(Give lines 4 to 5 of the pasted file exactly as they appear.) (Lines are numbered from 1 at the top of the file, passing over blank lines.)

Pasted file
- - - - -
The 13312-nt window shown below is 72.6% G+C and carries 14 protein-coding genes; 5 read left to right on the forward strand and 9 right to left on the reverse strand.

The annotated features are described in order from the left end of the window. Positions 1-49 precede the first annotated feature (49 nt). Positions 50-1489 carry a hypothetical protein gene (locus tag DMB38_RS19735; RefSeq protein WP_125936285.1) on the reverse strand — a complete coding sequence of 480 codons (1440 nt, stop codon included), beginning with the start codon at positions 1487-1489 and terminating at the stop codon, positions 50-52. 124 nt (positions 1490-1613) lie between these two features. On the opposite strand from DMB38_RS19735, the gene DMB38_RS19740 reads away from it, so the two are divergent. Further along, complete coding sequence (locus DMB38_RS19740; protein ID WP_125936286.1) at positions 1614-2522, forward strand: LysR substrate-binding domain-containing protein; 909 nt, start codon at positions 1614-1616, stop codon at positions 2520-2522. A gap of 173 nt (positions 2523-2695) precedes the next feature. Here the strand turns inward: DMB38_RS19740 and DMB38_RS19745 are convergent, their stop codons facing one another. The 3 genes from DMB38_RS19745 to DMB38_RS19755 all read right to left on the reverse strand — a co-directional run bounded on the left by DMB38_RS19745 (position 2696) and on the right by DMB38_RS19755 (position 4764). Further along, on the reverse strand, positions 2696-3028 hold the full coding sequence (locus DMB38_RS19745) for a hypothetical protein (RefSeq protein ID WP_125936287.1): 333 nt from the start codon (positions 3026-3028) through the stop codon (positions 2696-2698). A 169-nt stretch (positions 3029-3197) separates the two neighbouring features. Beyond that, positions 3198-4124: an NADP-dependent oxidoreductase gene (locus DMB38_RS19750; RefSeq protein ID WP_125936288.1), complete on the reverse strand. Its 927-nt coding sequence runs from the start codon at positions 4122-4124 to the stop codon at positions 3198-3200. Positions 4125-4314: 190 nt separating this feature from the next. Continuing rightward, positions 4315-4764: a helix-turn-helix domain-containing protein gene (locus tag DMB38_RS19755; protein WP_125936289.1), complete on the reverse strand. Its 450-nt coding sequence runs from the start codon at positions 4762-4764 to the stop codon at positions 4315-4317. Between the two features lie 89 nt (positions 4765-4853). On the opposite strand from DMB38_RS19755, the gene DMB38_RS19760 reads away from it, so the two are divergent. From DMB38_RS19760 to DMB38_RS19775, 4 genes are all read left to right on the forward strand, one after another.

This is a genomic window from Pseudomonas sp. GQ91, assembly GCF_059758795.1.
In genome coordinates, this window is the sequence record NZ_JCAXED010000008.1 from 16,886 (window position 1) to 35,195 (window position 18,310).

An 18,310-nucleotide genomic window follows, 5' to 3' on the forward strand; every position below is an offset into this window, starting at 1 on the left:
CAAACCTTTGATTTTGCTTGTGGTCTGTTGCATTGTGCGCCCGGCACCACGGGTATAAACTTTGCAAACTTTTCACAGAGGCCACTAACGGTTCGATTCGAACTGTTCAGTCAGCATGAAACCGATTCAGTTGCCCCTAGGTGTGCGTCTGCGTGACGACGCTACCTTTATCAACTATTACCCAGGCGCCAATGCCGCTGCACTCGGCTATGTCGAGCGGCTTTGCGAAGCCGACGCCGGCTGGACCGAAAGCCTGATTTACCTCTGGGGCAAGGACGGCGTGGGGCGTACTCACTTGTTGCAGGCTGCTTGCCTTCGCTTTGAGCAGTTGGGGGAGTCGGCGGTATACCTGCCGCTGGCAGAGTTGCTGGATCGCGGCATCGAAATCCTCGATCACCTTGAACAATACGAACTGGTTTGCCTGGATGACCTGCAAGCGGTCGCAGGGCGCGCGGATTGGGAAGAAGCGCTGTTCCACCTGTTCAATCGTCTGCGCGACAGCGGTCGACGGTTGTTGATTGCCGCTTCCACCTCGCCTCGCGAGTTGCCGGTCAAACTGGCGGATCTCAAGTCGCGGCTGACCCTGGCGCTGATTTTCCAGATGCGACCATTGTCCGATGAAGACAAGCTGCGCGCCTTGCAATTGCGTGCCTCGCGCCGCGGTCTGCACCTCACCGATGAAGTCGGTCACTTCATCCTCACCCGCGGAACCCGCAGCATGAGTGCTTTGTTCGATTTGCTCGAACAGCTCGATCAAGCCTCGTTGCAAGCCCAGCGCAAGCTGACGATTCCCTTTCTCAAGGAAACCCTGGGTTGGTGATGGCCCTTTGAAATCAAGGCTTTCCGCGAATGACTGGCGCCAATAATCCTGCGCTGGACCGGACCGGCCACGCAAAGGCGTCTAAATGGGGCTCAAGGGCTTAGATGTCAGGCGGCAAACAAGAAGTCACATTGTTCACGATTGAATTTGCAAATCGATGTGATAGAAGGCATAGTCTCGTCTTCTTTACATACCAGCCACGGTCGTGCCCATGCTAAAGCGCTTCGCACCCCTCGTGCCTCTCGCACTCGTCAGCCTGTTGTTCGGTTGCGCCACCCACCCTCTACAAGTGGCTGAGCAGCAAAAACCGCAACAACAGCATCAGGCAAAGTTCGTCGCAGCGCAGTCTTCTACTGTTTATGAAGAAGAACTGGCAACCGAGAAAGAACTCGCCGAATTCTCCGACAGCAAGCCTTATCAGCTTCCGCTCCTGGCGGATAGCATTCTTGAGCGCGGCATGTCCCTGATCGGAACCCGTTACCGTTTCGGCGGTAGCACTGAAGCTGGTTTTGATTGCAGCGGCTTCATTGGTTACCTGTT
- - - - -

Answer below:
In genome coordinates, this window is the sequence record NZ_JCAXED010000008.1 from 16,886 (window position 1) to 35,195 (window position 18,310).

An 18,310-nucleotide genomic window follows, 5' to 3' on the forward strand; every position below is an offset into this window, starting at 1 on the left: